• Re: (Score:1, Troll)

      Whoopee-T-freaking-DO! Apple is fast becoming a Mee-Too company. How about an SD card slot, or a wired Ethernet mini-jack, or an open app store, or an on-screen keyboard that does not suck? I guess not today. The iPhone is a unique, limited, and interesting product that many non-technical people are in love with. Dopes. It's just a wide-screen iPod with a shitty phone and camera shoved in. I'll keep my dumb phone, thanks.

      • Don't want: SD card slot, mini-ethernet (for a mobile phone?), unmoderated app store.

        Confused: on-screen keyboard that doesn't suck? The android one is basically the same as the iPhone one. What are you trying to say?

  • As was pointed out elsewhere, the iPhone can currently use a bluetooth connection for gaming.

    However, there are other device uses too - the TomTom iPhone car dock uses bluetooth to send improved GPS data (the dock has a stronger GPS receiver) to the iPhone. In theory at one point they were saying other applications could make use of it, but I'm not sure if anything came of that...

    The issue with bluetooth has more been the iPhone does not support some of the more popular bluetooth data profiles like file sh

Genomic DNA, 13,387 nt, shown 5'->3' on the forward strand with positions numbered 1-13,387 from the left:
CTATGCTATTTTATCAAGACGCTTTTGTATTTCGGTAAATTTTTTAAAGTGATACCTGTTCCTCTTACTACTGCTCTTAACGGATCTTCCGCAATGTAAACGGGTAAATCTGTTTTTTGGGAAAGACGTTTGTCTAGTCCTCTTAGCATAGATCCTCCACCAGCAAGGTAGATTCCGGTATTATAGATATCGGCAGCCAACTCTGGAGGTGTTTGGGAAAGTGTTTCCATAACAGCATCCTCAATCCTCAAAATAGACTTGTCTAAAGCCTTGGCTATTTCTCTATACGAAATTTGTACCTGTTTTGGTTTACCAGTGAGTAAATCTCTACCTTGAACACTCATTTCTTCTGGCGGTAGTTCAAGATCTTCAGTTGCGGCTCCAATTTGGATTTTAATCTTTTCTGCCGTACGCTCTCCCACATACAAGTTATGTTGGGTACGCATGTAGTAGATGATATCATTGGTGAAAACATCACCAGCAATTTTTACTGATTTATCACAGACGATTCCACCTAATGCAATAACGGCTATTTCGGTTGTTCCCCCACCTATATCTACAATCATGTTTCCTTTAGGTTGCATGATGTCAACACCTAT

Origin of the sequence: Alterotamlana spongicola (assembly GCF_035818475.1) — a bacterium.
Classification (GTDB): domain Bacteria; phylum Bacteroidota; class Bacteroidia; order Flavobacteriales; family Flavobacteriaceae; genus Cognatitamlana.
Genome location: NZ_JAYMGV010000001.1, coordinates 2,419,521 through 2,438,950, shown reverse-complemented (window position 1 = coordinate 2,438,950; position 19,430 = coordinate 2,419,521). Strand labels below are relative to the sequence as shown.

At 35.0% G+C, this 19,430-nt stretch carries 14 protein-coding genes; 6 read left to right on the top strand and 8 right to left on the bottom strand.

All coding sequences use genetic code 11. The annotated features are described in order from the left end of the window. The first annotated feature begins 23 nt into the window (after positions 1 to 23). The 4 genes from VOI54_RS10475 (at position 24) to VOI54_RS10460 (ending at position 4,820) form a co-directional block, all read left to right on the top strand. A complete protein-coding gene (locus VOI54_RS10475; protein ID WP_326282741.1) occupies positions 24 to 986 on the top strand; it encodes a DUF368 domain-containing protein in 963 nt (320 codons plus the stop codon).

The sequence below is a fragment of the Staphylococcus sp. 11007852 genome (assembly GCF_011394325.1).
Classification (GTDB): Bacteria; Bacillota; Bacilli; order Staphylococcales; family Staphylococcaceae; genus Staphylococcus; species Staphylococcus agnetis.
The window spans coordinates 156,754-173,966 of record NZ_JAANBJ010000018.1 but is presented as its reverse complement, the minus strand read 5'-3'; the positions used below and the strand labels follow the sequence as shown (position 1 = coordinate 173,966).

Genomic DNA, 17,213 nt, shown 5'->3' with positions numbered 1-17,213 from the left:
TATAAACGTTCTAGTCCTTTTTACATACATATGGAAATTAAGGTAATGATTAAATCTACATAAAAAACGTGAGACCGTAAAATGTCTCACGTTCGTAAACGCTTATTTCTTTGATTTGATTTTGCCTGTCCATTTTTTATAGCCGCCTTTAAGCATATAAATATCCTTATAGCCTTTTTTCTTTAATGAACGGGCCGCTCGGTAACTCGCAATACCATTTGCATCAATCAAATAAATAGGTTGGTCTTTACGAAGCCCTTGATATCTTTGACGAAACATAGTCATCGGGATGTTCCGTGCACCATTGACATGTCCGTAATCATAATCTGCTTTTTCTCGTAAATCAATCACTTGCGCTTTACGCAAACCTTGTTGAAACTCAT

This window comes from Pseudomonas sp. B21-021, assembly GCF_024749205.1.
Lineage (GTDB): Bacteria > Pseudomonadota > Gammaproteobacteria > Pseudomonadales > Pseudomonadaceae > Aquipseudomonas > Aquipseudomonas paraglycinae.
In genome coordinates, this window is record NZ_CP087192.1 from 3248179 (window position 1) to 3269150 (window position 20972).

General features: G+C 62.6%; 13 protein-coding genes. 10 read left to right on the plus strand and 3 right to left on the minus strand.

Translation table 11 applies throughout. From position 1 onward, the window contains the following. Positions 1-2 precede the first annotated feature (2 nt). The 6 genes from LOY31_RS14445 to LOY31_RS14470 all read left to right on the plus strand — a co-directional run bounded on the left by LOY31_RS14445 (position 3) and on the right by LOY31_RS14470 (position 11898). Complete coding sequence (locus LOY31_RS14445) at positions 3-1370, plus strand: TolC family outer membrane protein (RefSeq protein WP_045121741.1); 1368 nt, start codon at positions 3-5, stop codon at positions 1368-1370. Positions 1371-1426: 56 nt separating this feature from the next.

• Uhh, guys? (Score:4, Interesting)

    by nathana (2525) * <nathan@anderson-net.com> on Monday October 11, 2010 @06:23PM (#33864330) Homepage

    This is a non-story, at least how it is written.

    As part of iPhoneOS (now iOS) 3.0, in June *2009*, Apple announced that hardware manufacturers would be able to have their hardware directly interface with their iPhoneOS applications, either through the dock connector OR through bluetooth. They have an official set of APIs built into the OS specifically to facilitate this.

    I think it was cool that they did this over a YEAR AGO, but hey, that story doesn't make for as sexy a headline as "OMG Apple suddenly loosening their Death Grip on their iPhone hardware?!?!?!"

    -- Nathan

    P.S. -- No Apple apologist here; in fact, I'm generally very critical of the locked-down nature of the iDevices. But come on...let's strive for accuracy here.